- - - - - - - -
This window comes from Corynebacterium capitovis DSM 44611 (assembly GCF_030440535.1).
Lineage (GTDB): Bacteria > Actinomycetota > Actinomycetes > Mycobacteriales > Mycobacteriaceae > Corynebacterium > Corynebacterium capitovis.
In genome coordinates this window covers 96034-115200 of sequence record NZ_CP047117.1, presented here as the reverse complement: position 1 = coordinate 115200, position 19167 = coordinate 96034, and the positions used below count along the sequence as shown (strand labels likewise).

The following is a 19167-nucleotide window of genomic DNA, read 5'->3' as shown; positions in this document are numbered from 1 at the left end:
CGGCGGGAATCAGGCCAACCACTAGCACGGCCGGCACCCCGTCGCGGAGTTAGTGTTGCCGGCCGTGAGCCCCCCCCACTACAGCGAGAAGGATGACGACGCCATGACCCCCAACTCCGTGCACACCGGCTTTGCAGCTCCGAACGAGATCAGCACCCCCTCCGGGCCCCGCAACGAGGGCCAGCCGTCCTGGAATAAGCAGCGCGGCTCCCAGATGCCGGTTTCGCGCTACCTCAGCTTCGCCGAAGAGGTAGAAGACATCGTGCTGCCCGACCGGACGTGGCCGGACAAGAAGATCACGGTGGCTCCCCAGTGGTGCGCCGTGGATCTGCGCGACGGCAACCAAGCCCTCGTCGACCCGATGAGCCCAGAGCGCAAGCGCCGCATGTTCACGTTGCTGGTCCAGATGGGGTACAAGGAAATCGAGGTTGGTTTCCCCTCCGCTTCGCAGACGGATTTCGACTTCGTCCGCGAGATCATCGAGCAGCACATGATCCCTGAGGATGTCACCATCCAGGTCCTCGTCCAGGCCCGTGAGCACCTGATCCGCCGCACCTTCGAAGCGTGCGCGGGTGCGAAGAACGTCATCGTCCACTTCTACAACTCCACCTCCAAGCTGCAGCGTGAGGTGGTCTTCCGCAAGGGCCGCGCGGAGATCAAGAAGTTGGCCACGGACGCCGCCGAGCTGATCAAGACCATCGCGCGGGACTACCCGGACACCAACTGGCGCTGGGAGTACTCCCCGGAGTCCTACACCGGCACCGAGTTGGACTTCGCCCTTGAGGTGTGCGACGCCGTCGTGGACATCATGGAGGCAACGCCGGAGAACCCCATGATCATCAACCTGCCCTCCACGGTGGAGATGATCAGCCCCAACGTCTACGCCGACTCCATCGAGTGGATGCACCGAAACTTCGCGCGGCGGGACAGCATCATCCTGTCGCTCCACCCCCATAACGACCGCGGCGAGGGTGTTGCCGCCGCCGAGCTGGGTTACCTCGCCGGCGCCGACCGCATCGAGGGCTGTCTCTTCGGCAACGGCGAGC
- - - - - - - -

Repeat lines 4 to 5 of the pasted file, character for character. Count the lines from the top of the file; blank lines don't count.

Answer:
The following is a 19167-nucleotide window of genomic DNA, read 5'->3' as shown; positions in this document are numbered from 1 at the left end:
CGGCGGGAATCAGGCCAACCACTAGCACGGCCGGCACCCCGTCGCGGAGTTAGTGTTGCCGGCCGTGAGCCCCCCCCACTACAGCGAGAAGGATGACGACGCCATGACCCCCAACTCCGTGCACACCGGCTTTGCAGCTCCGAACGAGATCAGCACCCCCTCCGGGCCCCGCAACGAGGGCCAGCCGTCCTGGAATAAGCAGCGCGGCTCCCAGATGCCGGTTTCGCGCTACCTCAGCTTCGCCGAAGAGGTAGAAGACATCGTGCTGCCCGACCGGACGTGGCCGGACAAGAAGATCACGGTGGCTCCCCAGTGGTGCGCCGTGGATCTGCGCGACGGCAACCAAGCCCTCGTCGACCCGATGAGCCCAGAGCGCAAGCGCCGCATGTTCACGTTGCTGGTCCAGATGGGGTACAAGGAAATCGAGGTTGGTTTCCCCTCCGCTTCGCAGACGGATTTCGACTTCGTCCGCGAGATCATCGAGCAGCACATGATCCCTGAGGATGTCACCATCCAGGTCCTCGTCCAGGCCCGTGAGCACCTGATCCGCCGCACCTTCGAAGCGTGCGCGGGTGCGAAGAACGTCATCGTCCACTTCTACAACTCCACCTCCAAGCTGCAGCGTGAGGTGGTCTTCCGCAAGGGCCGCGCGGAGATCAAGAAGTTGGCCACGGACGCCGCCGAGCTGATCAAGACCATCGCGCGGGACTACCCGGACACCAACTGGCGCTGGGAGTACTCCCCGGAGTCCTACACCGGCACCGAGTTGGACTTCGCCCTTGAGGTGTGCGACGCCGTCGTGGACATCATGGAGGCAACGCCGGAGAACCCCATGATCATCAACCTGCCCTCCACGGTGGAGATGATCAGCCCCAACGTCTACGCCGACTCCATCGAGTGGATGCACCGAAACTTCGCGCGGCGGGACAGCATCATCCTGTCGCTCCACCCCCATAACGACCGCGGCGAGGGTGTTGCCGCCGCCGAGCTGGGTTACCTCGCCGGCGCCGACCGCATCGAGGGCTGTCTCTTCGGCAACGGCGAGC